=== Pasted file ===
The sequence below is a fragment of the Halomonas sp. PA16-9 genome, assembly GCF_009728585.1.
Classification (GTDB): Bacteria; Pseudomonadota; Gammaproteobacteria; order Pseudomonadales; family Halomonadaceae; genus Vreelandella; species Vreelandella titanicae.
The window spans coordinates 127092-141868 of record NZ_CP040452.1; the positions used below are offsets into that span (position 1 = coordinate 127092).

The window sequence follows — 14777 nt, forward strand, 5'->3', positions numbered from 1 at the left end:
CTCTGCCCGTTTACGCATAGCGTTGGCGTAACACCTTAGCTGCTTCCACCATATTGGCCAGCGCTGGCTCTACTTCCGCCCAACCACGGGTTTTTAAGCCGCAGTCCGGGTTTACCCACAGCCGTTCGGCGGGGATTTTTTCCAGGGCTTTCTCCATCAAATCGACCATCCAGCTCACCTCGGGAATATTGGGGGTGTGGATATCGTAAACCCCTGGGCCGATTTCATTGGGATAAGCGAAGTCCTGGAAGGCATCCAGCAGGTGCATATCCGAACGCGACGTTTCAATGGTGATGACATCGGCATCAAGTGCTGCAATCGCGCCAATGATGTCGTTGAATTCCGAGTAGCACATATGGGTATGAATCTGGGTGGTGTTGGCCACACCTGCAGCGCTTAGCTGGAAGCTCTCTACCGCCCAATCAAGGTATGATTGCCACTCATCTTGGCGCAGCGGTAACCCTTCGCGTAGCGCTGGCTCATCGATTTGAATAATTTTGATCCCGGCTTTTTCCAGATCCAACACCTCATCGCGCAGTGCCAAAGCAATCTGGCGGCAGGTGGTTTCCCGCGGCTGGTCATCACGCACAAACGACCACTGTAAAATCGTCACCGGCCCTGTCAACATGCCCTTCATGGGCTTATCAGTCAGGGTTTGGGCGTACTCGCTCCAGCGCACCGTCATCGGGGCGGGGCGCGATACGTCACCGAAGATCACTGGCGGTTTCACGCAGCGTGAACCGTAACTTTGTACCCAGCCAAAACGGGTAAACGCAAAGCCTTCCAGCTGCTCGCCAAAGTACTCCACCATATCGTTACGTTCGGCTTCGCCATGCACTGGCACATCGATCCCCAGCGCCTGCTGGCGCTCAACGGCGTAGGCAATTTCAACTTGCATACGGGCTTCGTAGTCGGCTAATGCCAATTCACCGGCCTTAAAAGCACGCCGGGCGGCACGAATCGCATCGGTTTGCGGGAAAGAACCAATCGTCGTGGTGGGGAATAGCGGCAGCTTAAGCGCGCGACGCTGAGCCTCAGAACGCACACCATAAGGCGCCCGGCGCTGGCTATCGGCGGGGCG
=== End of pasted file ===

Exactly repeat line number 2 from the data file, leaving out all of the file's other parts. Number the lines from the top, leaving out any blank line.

Classification (GTDB): Bacteria; Pseudomonadota; Gammaproteobacteria; order Pseudomonadales; family Halomonadaceae; genus Vreelandella; species Vreelandella titanicae.